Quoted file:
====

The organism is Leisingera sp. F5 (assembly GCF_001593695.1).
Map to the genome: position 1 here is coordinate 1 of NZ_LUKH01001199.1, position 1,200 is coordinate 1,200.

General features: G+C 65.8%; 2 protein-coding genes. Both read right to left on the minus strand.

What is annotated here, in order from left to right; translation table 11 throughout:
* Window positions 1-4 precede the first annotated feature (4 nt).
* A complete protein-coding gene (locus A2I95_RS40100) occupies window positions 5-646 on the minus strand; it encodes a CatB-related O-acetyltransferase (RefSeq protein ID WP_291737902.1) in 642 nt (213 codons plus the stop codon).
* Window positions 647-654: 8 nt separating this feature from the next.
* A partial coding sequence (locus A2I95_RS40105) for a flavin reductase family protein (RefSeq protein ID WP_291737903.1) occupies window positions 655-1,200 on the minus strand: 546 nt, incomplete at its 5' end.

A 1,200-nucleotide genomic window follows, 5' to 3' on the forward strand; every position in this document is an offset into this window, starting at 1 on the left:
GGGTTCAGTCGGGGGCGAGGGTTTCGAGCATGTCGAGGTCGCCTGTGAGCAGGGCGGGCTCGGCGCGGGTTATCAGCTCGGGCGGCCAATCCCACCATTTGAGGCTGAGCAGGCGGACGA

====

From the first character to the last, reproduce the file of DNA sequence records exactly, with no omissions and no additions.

The organism is Leisingera sp. F5 (assembly GCF_001593695.1).
Map to the genome: position 1 here is coordinate 1 of NZ_LUKH01001199.1, position 1,200 is coordinate 1,200.

General features: G+C 65.8%; 2 protein-coding genes. Both read right to left on the minus strand.

What is annotated here, in order from left to right; translation table 11 throughout:
* Window positions 1-4 precede the first annotated feature (4 nt).
* A complete protein-coding gene (locus A2I95_RS40100) occupies window positions 5-646 on the minus strand; it encodes a CatB-related O-acetyltransferase (RefSeq protein ID WP_291737902.1) in 642 nt (213 codons plus the stop codon).
* Window positions 647-654: 8 nt separating this feature from the next.
* A partial coding sequence (locus A2I95_RS40105) for a flavin reductase family protein (RefSeq protein ID WP_291737903.1) occupies window positions 655-1,200 on the minus strand: 546 nt, incomplete at its 5' end.

A 1,200-nucleotide genomic window follows, 5' to 3' on the forward strand; every position in this document is an offset into this window, starting at 1 on the left:
GGGTTCAGTCGGGGGCGAGGGTTTCGAGCATGTCGAGGTCGCCTGTGAGCAGGGCGGGCTCGGCGCGGGTTATCAGCTCGGGCGGCCAATCCCACCATTTGAGGCTGAGCAGGCGGACGA